Spark of Hope #101 – There are two writings that are my perpetual favorites. One takes me back to the basics of life and the other reminds me to go out with a bang. The basics of playing, sharing, loving, caring, doing, and giving are brilliantly captured by Robert Fulghum in All I Really Need to Know I Learned in Kindergarten. Jenny Joseph provides a wonderful outrageous template for growing old with style, courage and humor in her eloquent poem entitled, Warning. The calendar tells me that I’m now 53, yet I feel like a wonder-filled kindergartner. On this birthday, I’ll reminisce about what life has taught me thus far. I’ll add to my outrageous list of “must-do’s,” so that I’m sure to go out with a bang. You’re never too old to make Huge Outcomes Possible Everyday — so shine on HOPE shine on!
(Read my favorites below. ;))
Hope is like a spark; if the conditions are right, it can spread like wildfire. Hope feeds the soul, ignites passion, and inspires others. Tucked inside each of us is a child-like spark that says: never forget to dream, play and imagine. HOPE is the extraordinary spark that says Huge Outcomes are Possible Everyday!
Robert Fulghum’s credo:
All I really need to know about how to live and what to do and how to be I learned in kindergarten.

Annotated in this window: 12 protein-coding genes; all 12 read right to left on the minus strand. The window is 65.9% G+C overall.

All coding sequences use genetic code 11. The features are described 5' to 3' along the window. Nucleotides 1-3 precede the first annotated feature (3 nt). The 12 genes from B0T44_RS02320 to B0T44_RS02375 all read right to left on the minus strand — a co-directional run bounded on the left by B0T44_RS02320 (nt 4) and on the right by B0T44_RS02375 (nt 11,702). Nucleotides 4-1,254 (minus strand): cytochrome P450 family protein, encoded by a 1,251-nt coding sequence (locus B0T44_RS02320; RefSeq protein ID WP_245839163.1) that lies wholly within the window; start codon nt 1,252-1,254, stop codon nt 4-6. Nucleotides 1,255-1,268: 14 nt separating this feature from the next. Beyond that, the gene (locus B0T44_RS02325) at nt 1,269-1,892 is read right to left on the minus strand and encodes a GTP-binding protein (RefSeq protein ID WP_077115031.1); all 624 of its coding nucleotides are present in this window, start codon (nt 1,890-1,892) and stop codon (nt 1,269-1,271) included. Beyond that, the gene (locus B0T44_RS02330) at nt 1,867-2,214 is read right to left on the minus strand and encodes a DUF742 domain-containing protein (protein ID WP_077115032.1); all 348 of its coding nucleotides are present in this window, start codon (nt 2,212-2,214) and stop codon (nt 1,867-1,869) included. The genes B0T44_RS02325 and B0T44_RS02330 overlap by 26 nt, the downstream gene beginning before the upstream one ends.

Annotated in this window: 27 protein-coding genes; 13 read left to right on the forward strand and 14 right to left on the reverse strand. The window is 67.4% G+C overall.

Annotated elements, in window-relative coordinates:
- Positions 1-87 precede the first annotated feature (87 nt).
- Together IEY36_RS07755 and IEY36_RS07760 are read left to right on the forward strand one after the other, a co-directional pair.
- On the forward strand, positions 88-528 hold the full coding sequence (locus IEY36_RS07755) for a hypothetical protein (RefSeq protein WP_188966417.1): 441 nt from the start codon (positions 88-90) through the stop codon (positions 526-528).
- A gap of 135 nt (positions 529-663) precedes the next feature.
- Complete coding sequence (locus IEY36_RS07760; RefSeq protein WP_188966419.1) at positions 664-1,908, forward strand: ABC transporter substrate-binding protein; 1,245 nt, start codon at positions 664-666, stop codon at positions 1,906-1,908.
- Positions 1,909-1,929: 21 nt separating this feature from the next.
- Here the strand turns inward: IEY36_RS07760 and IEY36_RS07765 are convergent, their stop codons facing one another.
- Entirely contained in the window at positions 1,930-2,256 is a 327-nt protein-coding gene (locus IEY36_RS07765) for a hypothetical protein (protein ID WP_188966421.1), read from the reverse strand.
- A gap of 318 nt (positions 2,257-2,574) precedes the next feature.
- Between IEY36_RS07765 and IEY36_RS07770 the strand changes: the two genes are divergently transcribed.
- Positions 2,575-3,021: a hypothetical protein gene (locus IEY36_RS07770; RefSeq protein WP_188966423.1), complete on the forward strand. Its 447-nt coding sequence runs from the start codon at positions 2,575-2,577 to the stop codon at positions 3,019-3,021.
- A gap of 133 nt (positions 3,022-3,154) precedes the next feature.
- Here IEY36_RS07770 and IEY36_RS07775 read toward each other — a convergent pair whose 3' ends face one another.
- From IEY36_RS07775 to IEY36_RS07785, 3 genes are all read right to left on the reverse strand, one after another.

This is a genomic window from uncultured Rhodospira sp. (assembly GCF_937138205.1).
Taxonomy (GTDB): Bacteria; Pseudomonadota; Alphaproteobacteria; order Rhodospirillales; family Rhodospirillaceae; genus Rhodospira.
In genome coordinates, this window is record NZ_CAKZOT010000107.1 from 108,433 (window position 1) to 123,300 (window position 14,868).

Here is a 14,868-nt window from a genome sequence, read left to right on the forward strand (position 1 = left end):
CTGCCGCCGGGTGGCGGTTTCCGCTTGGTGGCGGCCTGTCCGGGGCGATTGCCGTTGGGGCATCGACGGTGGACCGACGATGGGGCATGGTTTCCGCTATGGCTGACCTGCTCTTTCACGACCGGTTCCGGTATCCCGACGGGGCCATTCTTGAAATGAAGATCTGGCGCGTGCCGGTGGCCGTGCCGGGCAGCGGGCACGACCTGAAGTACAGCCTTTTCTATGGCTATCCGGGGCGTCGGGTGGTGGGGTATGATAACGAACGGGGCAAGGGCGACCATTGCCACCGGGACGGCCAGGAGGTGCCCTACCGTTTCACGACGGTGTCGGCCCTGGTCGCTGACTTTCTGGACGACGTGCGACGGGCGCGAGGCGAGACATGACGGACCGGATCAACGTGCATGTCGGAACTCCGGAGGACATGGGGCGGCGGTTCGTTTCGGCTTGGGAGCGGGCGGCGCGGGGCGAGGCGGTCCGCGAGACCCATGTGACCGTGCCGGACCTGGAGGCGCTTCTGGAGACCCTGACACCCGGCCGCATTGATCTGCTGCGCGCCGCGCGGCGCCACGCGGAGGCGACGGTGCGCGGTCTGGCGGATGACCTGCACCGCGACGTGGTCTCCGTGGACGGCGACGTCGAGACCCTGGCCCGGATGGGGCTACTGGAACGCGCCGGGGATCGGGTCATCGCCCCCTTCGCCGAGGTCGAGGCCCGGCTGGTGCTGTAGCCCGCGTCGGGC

- Share everything.
- Play fair.
- Don’t hit people.
- Put things back where you found them.
- Clean up your own mess.
- Don’t take things that aren’t yours.
- Say you’re sorry when you hurt somebody.
- Wash your hands before you eat.
- Warm cookies and cold milk are good for you.
- Live a balanced life – learn some and think some and draw and paint and sing and dance and play and work every day some.
- Take a nap every afternoon.
- When you go out in the world, watch out for traffic, hold hands and stick together.
- Be aware of wonder. Remember the little seed in the Styrofoam cup: the roots go down and the plant goes up and nobody really knows how or why, but we are all like that.
- Goldfish and hamsters and white mice and even the little seed in the Styrofoam cup – they all die. So do we.
- And then remember the Dick-and-Jane books and the first word you learned – the biggest word of all – LOOK.
Jenny Joseph’s poem: WARNING
When I am an old woman I shall wear purple
With a red hat which doesn’t go and doesn’t suit me.
And I shall spend my pension on brandy and summer gloves
And satin sandals, and say we’ve no money for butter.
I shall sit down on the pavement when I’m tired
And gobble up samples in shops and press alarm bells
And run my stick along the public railings
And make up for the sobriety of my youth.
I shall go out in my slippers in the rain
And pick the flowers in other people’s gardens . . .
But maybe I ought to practice a little now?
So people who know me are not too shocked and surprised
When suddenly I am old, and start to wear purple.